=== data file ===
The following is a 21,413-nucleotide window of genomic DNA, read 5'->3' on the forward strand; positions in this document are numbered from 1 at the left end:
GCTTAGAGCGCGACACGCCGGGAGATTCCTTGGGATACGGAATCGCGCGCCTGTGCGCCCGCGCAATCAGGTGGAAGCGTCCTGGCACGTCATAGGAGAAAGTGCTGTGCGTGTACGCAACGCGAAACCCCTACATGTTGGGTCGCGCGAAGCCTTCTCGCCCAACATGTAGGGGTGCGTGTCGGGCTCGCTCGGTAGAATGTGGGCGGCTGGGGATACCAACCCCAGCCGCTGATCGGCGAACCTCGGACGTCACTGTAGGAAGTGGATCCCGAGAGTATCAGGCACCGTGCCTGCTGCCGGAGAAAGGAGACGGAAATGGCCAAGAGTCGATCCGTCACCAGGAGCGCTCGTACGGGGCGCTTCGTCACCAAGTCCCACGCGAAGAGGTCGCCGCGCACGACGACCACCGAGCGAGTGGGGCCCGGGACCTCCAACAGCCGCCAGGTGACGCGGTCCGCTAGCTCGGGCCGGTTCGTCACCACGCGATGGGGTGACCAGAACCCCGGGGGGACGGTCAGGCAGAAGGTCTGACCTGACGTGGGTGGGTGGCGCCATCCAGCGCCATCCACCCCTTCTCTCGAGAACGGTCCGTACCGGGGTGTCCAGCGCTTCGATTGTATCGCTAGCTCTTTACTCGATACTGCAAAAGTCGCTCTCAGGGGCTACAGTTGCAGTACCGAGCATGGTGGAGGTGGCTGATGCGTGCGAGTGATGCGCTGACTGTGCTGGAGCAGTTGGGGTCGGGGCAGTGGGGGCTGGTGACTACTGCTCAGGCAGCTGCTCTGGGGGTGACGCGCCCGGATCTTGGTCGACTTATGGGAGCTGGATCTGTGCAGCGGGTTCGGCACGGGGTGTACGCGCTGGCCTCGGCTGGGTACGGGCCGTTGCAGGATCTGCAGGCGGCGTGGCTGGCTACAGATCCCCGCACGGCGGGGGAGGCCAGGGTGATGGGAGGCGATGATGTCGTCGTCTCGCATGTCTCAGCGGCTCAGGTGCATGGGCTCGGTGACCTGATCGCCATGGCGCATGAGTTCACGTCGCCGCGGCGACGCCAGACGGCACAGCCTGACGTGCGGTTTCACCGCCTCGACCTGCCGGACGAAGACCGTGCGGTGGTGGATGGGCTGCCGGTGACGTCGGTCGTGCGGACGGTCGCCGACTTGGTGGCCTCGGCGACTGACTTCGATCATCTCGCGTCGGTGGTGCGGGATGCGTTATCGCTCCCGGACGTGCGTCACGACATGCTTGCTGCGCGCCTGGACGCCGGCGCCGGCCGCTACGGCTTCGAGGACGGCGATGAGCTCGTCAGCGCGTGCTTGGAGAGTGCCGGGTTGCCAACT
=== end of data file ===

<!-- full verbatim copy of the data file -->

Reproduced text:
The following is a 21,413-nucleotide window of genomic DNA, read 5'->3' on the forward strand; positions in this document are numbered from 1 at the left end:
GCTTAGAGCGCGACACGCCGGGAGATTCCTTGGGATACGGAATCGCGCGCCTGTGCGCCCGCGCAATCAGGTGGAAGCGTCCTGGCACGTCATAGGAGAAAGTGCTGTGCGTGTACGCAACGCGAAACCCCTACATGTTGGGTCGCGCGAAGCCTTCTCGCCCAACATGTAGGGGTGCGTGTCGGGCTCGCTCGGTAGAATGTGGGCGGCTGGGGATACCAACCCCAGCCGCTGATCGGCGAACCTCGGACGTCACTGTAGGAAGTGGATCCCGAGAGTATCAGGCACCGTGCCTGCTGCCGGAGAAAGGAGACGGAAATGGCCAAGAGTCGATCCGTCACCAGGAGCGCTCGTACGGGGCGCTTCGTCACCAAGTCCCACGCGAAGAGGTCGCCGCGCACGACGACCACCGAGCGAGTGGGGCCCGGGACCTCCAACAGCCGCCAGGTGACGCGGTCCGCTAGCTCGGGCCGGTTCGTCACCACGCGATGGGGTGACCAGAACCCCGGGGGGACGGTCAGGCAGAAGGTCTGACCTGACGTGGGTGGGTGGCGCCATCCAGCGCCATCCACCCCTTCTCTCGAGAACGGTCCGTACCGGGGTGTCCAGCGCTTCGATTGTATCGCTAGCTCTTTACTCGATACTGCAAAAGTCGCTCTCAGGGGCTACAGTTGCAGTACCGAGCATGGTGGAGGTGGCTGATGCGTGCGAGTGATGCGCTGACTGTGCTGGAGCAGTTGGGGTCGGGGCAGTGGGGGCTGGTGACTACTGCTCAGGCAGCTGCTCTGGGGGTGACGCGCCCGGATCTTGGTCGACTTATGGGAGCTGGATCTGTGCAGCGGGTTCGGCACGGGGTGTACGCGCTGGCCTCGGCTGGGTACGGGCCGTTGCAGGATCTGCAGGCGGCGTGGCTGGCTACAGATCCCCGCACGGCGGGGGAGGCCAGGGTGATGGGAGGCGATGATGTCGTCGTCTCGCATGTCTCAGCGGCTCAGGTGCATGGGCTCGGTGACCTGATCGCCATGGCGCATGAGTTCACGTCGCCGCGGCGACGCCAGACGGCACAGCCTGACGTGCGGTTTCACCGCCTCGACCTGCCGGACGAAGACCGTGCGGTGGTGGATGGGCTGCCGGTGACGTCGGTCGTGCGGACGGTCGCCGACTTGGTGGCCTCGGCGACTGACTTCGATCATCTCGCGTCGGTGGTGCGGGATGCGTTATCGCTCCCGGACGTGCGTCACGACATGCTTGCTGCGCGCCTGGACGCCGGCGCCGGCCGCTACGGCTTCGAGGACGGCGATGAGCTCGTCAGCGCGTGCTTGGAGAGTGCCGGGTTGCCAACT